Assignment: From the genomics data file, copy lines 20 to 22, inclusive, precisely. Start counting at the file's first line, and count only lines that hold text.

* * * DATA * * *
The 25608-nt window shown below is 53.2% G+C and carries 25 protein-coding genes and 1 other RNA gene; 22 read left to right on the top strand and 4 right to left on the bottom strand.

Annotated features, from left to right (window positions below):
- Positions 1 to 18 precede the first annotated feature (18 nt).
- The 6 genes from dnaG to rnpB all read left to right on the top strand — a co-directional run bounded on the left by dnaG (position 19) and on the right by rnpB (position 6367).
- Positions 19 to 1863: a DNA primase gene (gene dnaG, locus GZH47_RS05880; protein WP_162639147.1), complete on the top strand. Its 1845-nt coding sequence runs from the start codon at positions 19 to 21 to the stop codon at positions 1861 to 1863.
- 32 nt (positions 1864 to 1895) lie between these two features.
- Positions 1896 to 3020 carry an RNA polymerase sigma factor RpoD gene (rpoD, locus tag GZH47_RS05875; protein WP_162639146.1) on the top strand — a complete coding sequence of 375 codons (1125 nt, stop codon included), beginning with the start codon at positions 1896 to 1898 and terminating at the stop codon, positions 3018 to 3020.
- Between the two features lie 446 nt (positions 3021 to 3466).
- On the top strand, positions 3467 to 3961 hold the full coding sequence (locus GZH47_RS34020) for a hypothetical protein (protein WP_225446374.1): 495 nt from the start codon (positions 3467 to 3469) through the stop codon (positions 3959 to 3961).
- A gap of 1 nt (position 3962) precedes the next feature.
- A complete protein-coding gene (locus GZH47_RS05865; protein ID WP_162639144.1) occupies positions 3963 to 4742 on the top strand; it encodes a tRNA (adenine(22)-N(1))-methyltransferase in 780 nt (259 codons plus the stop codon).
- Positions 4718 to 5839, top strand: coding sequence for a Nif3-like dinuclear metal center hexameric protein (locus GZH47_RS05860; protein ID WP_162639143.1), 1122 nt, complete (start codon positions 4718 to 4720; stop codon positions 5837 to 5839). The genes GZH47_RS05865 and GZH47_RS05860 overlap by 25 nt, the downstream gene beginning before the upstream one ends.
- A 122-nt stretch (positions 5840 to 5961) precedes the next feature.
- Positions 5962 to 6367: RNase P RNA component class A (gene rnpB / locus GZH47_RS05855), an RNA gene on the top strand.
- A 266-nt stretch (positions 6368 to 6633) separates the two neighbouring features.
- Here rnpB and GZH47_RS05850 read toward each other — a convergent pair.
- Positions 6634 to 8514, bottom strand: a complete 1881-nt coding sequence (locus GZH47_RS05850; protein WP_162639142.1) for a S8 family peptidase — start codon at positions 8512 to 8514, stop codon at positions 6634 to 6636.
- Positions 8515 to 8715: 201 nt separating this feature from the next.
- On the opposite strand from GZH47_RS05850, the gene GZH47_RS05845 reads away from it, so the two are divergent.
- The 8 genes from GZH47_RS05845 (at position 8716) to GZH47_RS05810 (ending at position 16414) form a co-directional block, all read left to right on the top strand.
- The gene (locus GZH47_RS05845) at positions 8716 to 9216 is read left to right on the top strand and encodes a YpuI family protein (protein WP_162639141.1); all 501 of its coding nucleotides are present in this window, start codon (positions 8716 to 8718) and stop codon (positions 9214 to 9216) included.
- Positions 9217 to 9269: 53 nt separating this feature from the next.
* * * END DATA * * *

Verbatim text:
- The 8 genes from GZH47_RS05845 (at position 8716) to GZH47_RS05810 (ending at position 16414) form a co-directional block, all read left to right on the top strand.
- The gene (locus GZH47_RS05845) at positions 8716 to 9216 is read left to right on the top strand and encodes a YpuI family protein (protein WP_162639141.1); all 501 of its coding nucleotides are present in this window, start codon (positions 8716 to 8718) and stop codon (positions 9214 to 9216) included.
- Positions 9217 to 9269: 53 nt separating this feature from the next.